When matching 20 mentees with 20 mentors, finding the best match might be fairly straight forward. But what happens when that number doubles, or triples? At a certain point, usually around 50+, matching manually can become unmanageable or burdensome.
Software helps mentoring programs streamline this process in a couple of ways. Most software solutions will use an algorithm that automatically suggests the best match by analyzing the data in each participant’s profile. The right solution will enable you to match participants based on the factors your organization feels are most important to your program, such as location, department, seniority, etc.
3. Create Profiles and Criteria
Mentoring participants will bring different competencies, tenure, and organizational knowledge to the program. You’ll want to make sure you’re matching them on the right skill traits. To do this, mentors and mentees fill out rich profiles. Based on the objectives of the program, these profiles will contain elements to help create rich matches, such as mentee developmental goals, mentor competencies, function, job experience, topical interests, and educational background.
You’ll also want the participants, especially mentees, to establish what preferences are important to them in a match. It might be tenure, or skillsets. Robust profiles need to encompass a good range of information in order to make more informed matches. But keep in mind the profile shouldn’t be too overwhelming for the participant. Limiting questions to less than 20 is always a good tip to remember.
4. Provide Instructions for Mentors and Mentees
Left to themselves, many mentorships will take off and thrive. But some may not. Why? Because typically, mentoring is not an inherent skill or part of one’s daily routine. To ensure mentor and mentee progression throughout the relationship, you’ll want to provide guidance.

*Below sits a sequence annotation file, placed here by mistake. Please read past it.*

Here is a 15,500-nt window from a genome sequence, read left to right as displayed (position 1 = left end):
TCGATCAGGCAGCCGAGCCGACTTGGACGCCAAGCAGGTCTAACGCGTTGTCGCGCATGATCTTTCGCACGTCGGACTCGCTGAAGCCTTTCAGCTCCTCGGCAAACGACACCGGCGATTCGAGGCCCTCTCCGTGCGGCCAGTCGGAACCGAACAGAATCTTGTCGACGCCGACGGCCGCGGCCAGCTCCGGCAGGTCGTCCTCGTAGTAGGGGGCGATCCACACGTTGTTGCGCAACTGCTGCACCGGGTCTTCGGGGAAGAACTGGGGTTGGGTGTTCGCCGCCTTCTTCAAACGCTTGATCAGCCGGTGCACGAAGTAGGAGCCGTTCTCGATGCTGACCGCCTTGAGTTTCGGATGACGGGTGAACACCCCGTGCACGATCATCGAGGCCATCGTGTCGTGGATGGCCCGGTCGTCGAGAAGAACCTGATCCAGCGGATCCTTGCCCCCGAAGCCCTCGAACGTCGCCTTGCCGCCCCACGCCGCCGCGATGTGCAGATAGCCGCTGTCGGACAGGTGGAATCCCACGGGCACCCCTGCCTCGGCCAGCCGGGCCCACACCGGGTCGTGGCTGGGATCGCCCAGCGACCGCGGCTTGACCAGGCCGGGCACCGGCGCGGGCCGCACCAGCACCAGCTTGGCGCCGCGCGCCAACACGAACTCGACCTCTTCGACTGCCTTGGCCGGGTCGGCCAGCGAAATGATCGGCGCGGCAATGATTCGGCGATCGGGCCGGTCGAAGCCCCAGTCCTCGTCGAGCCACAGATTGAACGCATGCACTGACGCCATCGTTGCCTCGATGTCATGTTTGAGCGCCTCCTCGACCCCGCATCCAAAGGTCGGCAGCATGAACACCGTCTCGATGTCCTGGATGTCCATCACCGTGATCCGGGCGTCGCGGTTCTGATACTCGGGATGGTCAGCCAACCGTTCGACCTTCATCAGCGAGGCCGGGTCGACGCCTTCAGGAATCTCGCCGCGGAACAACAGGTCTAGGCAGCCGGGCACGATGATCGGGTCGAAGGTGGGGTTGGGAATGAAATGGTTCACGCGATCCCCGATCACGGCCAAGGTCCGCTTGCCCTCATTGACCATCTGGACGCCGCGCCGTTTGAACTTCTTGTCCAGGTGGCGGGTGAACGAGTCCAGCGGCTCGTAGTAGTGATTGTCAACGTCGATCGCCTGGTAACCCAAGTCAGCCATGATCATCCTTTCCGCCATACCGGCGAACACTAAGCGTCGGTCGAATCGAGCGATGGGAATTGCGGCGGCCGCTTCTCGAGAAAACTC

Providing guidance and structure for participants is often overlooked. As The Atlantic explains, “…much of the problem with corporate mentorship programs is that they miss an opportunity to create a formal, structured path for mentors and mentees.”
Educating them on how to best conduct meetings, provide constructive feedback, and stay on track with individual goals will provide guidelines for the pairs to follow as the mentorship grows. Offering training and resources to help your participants initiate and facilitate their mentorships will make for more impactful relationships long term.
The power of mentoring within an organization can increase retention, enable development, and build a stronger leadership bench, but not if you get off to a rocky start from the beginning.
Don’t overlook the importance of a good match. Increase your chances of success by taking a structured, proactive approach now, so you can see positive impact in the future.
If you don’t have the resources to effectively match mentors and mentees, learn how Chronus can help.
Virtual Mentoring in a Time of Crisis: Lessons from the Pandemic
Learn how organizations are pivoting in trying times